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03/04 SEP 2 Samuel 1:17–26 // 1 Timothy 5:1–2

Brothers, not lovers All this talk from David about Jonathan’s love for him being ‘more wonderful than that of women’ has led some to suggest that theirs was a homosexual relationship. But the text doesn’t imply that. The Hebrew word used for ‘love’ here is not primarily sexual. And David was thoroughly, and at times overenthusiastically, heterosexual, as his affair with Bathsheba proved. Both men were married with children. While debates continue to rage in the Church about the Christian attitude towards homosexuality (and many thoughtless words are written about this issue, causing much hurt), the tenor of the rest of the Old Testament does not encourage such an interpretation. Commentators note that the reference to ‘the love of women’ includes the love between mothers and sons as well as between husbands and wives. It’s sad that we so quickly assume that any deep friendship must have a physical side, whether homosexual or heterosexual. In a culture where physical contact is mistaken for sexual intimacy, let’s demonstrate that love and sex are not the same.

… love and sex are not the same

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To ponder: The biblical model of masculinity allowed for intimacy, expression and tears – does ours?

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What’s in a name?


1 Samuel 13:2 Philippians 1:3–11 FOCUS

‘And a thousand were with Jonathan at Gibeah in Benjamin.’ (1 Sam. 13:2)

If you’ve got good friends, be grateful …

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I’m not inclined to read too much into the meaning of people’s names – sometimes the name doesn’t describe the person who bears the name at all. I’ve met a few people called Patience who did not display any, and just because someone goes by the name of Grace is no guarantee that there will be any grace around. But, as we go back to the beginning of Jonathan’s story, the meaning of his name is worth considering for a moment, because it means ‘God has given’. Jonathan was both a blessing and a gift to David, sometimes proving to be the key to his success and survival. Jonathan was also a gift as a son to his father, Saul, and occasionally had to try to steer him away from disaster. I certainly view the few very close friendships I have as gifts from the hand of God – after all, if God is the giver of leadership gifts to His Church (Eph. 4:11) then surely He is able to join us in heart with friends with whom we can walk for the rest of our lives. And seeing them as God’s gifts to us will affect our attitude to them when times of conflict come and our cherished friendships are under threat. If you’ve got good friends, be grateful because, in a lonely world, you’re rich. And if you have friendships that have stood the test of time, then you’re a relational billionaire: treasure them. I’ve seen too many inseparable friendships unravel over the years. In some cases, intimacy can fade, only to be replaced by distance – and even hostility. Prayer: Lord, thank You for the gifts of friendship I enjoy. May I treat my friends as blessings from Your hand. Amen.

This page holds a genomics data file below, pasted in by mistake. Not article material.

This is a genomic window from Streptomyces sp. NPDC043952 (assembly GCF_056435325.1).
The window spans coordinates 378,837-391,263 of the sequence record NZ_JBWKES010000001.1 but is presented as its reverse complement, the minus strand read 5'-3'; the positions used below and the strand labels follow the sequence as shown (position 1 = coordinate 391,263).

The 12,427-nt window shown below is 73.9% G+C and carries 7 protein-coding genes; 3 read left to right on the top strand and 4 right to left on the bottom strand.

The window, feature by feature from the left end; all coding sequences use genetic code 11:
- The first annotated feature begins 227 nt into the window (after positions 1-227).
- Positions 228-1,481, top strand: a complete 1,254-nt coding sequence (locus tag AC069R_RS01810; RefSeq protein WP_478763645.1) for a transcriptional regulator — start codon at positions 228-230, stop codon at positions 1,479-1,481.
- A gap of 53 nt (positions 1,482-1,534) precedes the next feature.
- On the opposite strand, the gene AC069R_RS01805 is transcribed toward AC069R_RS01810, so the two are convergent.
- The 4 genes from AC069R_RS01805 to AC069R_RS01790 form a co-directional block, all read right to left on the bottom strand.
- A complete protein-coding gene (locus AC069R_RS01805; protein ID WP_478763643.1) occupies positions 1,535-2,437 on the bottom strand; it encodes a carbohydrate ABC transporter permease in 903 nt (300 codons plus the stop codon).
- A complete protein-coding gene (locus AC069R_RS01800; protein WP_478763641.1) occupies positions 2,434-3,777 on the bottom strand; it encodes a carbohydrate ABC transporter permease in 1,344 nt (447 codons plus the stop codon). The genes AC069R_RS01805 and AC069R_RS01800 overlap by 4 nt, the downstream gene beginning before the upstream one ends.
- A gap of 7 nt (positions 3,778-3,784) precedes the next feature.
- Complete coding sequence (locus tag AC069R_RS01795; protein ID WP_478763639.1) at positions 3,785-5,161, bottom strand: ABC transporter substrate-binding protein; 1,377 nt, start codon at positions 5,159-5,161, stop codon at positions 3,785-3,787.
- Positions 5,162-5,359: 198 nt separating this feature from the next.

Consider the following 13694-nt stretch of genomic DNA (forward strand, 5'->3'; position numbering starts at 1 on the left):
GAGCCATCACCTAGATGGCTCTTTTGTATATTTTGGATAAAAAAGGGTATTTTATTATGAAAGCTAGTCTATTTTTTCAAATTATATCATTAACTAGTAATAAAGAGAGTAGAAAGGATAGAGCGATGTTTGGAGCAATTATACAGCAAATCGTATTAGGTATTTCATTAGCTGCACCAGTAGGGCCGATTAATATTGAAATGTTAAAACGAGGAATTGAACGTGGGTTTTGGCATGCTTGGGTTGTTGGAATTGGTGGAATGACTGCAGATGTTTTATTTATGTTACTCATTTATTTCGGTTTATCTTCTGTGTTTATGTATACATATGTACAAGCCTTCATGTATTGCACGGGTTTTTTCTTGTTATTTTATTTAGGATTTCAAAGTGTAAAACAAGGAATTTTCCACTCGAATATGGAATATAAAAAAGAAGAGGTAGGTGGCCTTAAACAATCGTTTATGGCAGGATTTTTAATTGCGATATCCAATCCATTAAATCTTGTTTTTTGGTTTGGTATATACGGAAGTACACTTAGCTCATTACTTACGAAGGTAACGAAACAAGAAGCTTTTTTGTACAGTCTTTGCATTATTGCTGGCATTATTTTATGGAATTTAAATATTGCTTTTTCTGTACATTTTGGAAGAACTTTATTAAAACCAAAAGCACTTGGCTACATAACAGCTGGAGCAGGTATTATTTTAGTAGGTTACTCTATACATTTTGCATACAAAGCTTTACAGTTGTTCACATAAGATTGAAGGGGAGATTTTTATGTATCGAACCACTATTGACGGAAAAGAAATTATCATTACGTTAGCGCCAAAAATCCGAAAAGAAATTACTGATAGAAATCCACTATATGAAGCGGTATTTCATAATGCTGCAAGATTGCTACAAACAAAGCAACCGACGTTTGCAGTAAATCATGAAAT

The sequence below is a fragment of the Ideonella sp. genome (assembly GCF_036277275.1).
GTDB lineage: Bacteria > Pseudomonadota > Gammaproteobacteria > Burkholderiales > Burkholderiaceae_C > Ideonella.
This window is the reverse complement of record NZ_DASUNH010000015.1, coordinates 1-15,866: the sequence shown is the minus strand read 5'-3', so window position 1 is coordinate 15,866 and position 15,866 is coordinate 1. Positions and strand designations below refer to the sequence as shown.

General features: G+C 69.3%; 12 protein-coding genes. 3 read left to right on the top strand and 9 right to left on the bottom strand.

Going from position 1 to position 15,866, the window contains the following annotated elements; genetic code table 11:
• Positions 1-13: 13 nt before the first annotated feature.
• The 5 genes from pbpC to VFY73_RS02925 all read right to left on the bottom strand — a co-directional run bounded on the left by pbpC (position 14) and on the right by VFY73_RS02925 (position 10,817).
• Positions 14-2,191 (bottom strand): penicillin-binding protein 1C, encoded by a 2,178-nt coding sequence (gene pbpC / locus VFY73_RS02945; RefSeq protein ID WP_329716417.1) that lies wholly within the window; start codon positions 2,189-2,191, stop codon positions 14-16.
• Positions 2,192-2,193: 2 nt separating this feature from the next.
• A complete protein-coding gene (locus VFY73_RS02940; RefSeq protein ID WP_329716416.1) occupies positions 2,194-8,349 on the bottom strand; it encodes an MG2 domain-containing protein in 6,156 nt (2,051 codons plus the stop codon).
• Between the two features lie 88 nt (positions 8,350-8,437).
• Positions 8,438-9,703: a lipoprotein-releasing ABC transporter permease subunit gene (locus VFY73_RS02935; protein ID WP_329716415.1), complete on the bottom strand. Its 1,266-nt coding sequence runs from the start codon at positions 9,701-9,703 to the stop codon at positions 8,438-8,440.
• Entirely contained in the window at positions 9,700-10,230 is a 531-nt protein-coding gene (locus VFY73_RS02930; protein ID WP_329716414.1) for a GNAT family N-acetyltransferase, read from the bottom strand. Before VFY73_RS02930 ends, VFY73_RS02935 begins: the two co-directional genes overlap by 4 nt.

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CWR ministry events Please pray for the team





5–16 Sep Ministry Trip Singapore CWR team 8 Sep Insight into Dementia Waverley Abbey House Rosemary Hurtley 12 Sep Pastoring People through Life’s Crises WAH Andy Peck, Lynn Penson, Peter Jackson 16 Sep Developing Pastoral Care (course starts) WAH Philip Greenslade, Andy Peck, Lynn Penson and guest speaker 20 Sep The Inner World of the Leader WAH Andy Peck 23 Sep Managing Your Time WAH Andy Peck 23–25 Sep Women’s Weekend – Rhythms of Grace WAH Lynn Penson, Lynette Brooks, Ros Derges 26 Sep Certificate/Diploma of Christian London School of Owen Ashley, Richard Pickles Counselling – courses start Theology Lyn Bertie and team 26 Sep MA in Integrative Psychotherapy LST Janet Penny 27 Sep Church Leaders’ Forum WAH Andy Peck and Philip Greenslade 3 Oct BA Counselling Year 3 starts WAH Irene Davies and team 4 Oct Women’s Autumn Day – WAH Lynn Penson The Father Heart of God 8 Oct Taking a Look at the Old Testament (1) WAH Elizabeth Hodkinson 11 Oct How to Disciple Others WAH Andy Peck 14–16 Oct Marriage on Track WAH Andrew & Lynn Penson 18 Oct Insight into Anger WAH Chris Ledger 21–23 Oct Bible Discovery Weekend – WAH Philip Greenslade (Proverbs/Job) 22 Oct Understanding Yourself, WAH Andrew & Lynn Penson Understanding Others 24 Oct BA Counselling – Year 1 starts WAH Irene Davies and team 31 Oct – 1 Nov Women’s Event – You Prepare a Table WAH Lynn Penson & Jeannette Barwick Before Me